I had to buy this disc as somehow I appear to have lost the original. I was having a Miles evening and went to play it and could not find it anywhere, and it is actually of a standard that if you like Miles you should have it. It is not out of the top drawer but it is far from being lightweight. There is enough here in terms of composition and the quality of playing to justify this as being part of any decent Miles collection, so not just for completists, but not an essential for a more casual listener
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3 of 4 people found the following review helpful
5.0 out of 5 stars Introduction to Miles Davis ...., 6 Oct 2012
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This review is from: Man With the Horn (Audio CD)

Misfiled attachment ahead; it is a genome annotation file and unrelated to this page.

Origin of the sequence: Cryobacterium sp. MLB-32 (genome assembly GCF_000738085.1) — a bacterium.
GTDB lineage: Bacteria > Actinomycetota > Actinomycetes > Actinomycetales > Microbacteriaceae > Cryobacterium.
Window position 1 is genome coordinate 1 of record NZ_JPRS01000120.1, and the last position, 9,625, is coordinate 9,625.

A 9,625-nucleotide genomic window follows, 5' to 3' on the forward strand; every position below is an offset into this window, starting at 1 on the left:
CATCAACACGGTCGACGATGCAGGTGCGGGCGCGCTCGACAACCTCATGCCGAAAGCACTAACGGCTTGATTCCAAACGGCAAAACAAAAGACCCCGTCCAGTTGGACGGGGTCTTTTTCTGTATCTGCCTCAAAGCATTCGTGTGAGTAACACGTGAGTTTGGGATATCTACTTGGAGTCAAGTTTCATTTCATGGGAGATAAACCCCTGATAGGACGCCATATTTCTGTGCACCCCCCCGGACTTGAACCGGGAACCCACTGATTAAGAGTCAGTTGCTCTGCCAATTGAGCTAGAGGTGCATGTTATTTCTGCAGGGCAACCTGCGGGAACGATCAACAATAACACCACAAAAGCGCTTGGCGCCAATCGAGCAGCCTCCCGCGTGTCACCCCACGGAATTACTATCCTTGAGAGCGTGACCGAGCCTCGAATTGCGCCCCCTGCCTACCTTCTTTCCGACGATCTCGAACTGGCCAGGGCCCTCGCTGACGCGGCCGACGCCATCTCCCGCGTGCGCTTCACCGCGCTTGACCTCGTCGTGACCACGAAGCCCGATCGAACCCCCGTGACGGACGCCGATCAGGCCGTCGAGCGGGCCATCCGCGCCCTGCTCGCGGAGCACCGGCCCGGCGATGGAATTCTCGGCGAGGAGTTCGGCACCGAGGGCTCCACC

I first heard this through a friend who had the album in 1982.
I'd vaguely heard of Miles Davis, knew that he was something big in jazz in the 50's and 60's. I was told he'd been off the scene for a while; been ill apparently. But why was Marcus Miller on this album?, I mused; after all, wasn't Miles Davis just some bebop head? To protestations proclaiming otherwise, I was expecting something out of the 1950's.
How wrong I was.
The infectious rhythm of 'Fat Time', courtesy of Marcus and Al Foster; the way it builds step by funky step, with Miles injecting his unique trumpet sounds along the way had me hooked by the first few bars. Bill Evans, then Mike Stern, both unknown (to me, anyway), lay down some HEAVY solos that just go on and on in a pure rock sound (had Miles gone for a coffee, I wondered). I liked it. What's next?
Then 'Back Seat Betty' opens with a growling guitar scream, Barry Finnerty using feedback like you never heard on a jazz cut. Once again the rhythm section drives the track along; it cruises with sly intent, rather than drives confidently down the road. Miles puts down a vibe. Then the guitar scream begins the next part, with Miles and Bill matching the anger in solos that never seem indulgent. By now I was entranced.